Published by the Center for the Study of The Great Ideas (founded in 1990 by Mortimer J. Adler and Max Weismann)
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Sunday, December 18, 2016

Law schools, lawyers, and dead philosophers

Michael D. Cicchini at Wisconsin Law Journal.
"... For many young, liberal, globally minded college and law-school students, the reality of President-Elect Trump has caused significant emotional turmoil. Colleges have dealt with this by using more safe spaces and trigger warnings, holding “cry-ins,” and working hard to suppress upsetting speech on campus. But how are law schools dealing with the campus trauma? They are, after all, professional schools. Surely they wouldn’t coddle students the way colleges do, would they?

"Unfortunately, one law school dealt with its Trump-induced turmoil by providing “post-election self-care with food and play.” This was a school-sponsored event that offered 'self-care activities such as coloring sheets, play dough [sic], positive card-making, Legos, and bubbles with your fellow law students.' [footnote omitted]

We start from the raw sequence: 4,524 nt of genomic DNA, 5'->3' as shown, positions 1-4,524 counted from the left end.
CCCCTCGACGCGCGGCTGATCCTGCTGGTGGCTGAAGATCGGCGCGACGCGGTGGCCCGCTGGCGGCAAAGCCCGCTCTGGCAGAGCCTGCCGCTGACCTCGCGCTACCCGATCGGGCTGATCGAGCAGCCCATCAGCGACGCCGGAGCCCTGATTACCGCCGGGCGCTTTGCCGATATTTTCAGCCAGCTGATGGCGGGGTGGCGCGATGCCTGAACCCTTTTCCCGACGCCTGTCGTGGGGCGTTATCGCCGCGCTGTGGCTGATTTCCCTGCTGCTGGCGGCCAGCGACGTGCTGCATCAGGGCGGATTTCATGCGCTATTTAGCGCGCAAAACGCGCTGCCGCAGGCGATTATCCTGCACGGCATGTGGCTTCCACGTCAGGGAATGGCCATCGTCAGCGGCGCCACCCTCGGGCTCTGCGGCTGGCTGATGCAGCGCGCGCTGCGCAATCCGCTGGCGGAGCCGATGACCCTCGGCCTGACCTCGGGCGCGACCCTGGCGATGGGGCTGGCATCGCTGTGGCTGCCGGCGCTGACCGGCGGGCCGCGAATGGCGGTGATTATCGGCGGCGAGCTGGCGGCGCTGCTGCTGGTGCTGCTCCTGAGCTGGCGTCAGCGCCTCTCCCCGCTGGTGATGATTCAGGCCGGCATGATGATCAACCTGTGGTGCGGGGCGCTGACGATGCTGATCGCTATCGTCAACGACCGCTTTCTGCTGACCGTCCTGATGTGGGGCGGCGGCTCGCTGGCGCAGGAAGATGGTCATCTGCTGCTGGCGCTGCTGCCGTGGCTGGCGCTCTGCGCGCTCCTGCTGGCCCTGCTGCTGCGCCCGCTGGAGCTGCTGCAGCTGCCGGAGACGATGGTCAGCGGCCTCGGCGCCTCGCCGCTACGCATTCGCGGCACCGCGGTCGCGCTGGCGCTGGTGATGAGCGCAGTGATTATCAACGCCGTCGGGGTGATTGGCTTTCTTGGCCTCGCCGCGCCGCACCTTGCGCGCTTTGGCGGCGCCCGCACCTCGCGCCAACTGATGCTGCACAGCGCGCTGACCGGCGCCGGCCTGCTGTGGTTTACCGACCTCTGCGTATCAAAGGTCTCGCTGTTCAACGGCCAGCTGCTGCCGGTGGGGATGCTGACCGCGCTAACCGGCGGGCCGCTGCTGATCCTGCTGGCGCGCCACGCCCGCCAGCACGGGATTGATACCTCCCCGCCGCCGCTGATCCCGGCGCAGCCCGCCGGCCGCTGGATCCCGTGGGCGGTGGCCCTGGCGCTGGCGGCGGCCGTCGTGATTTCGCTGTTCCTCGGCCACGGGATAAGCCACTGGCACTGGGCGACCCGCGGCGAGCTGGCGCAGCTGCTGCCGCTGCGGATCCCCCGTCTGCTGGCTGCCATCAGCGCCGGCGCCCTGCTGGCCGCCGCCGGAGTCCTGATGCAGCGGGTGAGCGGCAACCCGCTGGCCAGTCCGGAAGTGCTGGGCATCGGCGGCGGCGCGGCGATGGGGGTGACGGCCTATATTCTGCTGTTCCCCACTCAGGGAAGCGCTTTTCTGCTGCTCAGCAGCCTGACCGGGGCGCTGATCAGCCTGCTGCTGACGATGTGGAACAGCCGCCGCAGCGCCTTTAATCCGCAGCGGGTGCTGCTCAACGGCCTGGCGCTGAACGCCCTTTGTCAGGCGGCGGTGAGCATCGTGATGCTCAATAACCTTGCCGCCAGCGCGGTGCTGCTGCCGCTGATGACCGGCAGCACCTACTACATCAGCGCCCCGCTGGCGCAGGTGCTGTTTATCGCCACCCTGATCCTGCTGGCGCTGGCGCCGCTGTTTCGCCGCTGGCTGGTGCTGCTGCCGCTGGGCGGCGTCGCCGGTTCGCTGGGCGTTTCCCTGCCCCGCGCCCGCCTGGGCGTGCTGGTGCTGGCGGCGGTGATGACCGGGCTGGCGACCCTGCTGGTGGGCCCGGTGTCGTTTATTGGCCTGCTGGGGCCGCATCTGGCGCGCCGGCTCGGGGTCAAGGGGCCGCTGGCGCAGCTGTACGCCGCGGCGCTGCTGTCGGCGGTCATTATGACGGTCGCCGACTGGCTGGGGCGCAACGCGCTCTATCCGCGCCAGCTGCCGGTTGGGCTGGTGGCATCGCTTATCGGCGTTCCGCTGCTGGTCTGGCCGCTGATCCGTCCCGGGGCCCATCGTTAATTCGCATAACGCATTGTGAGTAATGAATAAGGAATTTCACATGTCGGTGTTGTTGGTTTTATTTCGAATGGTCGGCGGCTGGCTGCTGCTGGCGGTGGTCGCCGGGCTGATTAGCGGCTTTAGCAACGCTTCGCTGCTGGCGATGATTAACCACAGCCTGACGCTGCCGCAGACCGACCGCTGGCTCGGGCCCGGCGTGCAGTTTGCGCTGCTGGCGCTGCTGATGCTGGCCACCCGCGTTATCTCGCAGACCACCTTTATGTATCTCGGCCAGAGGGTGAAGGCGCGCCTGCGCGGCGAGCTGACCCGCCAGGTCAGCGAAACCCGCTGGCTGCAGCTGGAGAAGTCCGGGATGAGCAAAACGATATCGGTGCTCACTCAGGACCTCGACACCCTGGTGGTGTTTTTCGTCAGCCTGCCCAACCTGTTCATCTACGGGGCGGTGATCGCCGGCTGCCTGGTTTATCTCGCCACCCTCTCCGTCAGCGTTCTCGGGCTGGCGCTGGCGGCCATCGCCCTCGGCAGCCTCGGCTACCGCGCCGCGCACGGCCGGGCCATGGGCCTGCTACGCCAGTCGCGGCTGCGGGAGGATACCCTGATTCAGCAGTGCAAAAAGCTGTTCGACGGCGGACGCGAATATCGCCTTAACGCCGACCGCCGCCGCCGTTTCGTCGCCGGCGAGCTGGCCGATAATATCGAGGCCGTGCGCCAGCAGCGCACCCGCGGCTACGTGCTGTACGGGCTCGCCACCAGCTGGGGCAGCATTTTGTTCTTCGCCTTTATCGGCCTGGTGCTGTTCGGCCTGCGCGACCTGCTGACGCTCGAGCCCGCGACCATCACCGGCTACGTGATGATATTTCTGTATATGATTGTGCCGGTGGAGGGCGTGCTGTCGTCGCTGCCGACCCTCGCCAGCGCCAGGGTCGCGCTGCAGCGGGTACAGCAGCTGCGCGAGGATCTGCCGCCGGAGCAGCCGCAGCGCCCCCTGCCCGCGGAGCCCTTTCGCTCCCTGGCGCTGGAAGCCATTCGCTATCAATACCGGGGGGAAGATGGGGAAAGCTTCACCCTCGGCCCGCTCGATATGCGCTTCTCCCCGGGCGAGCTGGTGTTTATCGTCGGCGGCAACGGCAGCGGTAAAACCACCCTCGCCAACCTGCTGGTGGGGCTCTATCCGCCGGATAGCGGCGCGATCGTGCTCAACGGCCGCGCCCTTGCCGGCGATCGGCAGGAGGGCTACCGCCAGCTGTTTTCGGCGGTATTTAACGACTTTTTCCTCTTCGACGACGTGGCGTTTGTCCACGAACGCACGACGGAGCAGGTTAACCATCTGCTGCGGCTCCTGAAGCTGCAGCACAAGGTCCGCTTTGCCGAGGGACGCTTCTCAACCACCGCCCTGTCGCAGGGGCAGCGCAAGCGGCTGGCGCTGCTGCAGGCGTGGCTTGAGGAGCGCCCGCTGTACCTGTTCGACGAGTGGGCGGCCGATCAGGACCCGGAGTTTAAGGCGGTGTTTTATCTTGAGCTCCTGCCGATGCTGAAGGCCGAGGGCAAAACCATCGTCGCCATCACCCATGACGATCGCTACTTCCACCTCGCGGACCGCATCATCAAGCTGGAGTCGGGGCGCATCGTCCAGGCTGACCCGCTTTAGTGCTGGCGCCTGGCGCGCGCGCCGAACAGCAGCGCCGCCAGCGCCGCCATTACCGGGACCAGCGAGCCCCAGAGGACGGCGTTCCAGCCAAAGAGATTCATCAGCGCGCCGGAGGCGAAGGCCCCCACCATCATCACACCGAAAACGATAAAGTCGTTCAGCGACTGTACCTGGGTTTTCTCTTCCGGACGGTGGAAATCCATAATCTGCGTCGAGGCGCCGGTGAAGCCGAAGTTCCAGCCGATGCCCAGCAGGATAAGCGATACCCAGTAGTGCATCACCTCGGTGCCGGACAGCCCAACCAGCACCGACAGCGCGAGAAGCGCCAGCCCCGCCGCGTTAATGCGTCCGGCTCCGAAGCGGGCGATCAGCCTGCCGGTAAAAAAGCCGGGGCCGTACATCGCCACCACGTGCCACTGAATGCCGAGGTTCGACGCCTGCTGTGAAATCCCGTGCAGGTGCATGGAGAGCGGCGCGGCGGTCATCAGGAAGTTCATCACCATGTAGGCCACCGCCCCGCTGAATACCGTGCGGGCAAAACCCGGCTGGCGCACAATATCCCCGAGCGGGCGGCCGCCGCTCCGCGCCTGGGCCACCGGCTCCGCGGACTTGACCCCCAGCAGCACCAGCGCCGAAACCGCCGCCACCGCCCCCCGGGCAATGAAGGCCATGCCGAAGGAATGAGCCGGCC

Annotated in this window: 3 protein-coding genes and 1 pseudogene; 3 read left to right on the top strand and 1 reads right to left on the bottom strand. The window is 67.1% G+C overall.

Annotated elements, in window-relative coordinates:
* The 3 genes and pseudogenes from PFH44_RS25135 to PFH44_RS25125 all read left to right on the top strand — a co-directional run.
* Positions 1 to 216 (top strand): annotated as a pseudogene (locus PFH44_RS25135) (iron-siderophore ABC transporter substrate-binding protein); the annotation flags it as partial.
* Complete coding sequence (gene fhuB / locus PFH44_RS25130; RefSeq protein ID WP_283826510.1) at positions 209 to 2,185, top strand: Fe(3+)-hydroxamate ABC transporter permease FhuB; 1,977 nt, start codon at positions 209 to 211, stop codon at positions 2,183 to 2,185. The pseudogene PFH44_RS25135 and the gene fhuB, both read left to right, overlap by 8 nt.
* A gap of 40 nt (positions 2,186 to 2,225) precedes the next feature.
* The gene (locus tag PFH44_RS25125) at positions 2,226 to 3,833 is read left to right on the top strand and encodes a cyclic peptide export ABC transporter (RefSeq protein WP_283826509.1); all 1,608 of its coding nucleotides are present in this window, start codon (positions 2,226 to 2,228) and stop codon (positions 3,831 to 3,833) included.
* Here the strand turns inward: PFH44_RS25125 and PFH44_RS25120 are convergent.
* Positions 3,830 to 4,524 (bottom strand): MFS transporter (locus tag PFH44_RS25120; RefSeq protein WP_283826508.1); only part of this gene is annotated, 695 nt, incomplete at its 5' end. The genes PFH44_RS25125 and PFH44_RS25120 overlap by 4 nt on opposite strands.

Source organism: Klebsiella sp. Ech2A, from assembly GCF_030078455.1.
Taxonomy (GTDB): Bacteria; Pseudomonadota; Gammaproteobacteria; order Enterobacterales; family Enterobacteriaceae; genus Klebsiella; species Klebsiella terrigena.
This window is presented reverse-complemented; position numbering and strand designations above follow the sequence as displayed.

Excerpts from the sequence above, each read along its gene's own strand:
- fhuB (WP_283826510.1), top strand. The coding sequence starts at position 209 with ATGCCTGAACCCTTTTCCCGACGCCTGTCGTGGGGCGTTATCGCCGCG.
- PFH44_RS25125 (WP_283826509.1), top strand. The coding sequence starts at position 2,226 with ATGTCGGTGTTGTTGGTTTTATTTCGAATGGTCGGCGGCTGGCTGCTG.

[...]
"Instead of handing out children’s toys, law schools should teach their students to anticipate and deal with this type of adversity. And just as law schools rely on an ancient Greek philosopher to essentially run their entire curriculum — I am referring, of course, to Socrates and the Socratic Method — the solution is once again found in philosophy: this time, the Roman Stoics. ..."

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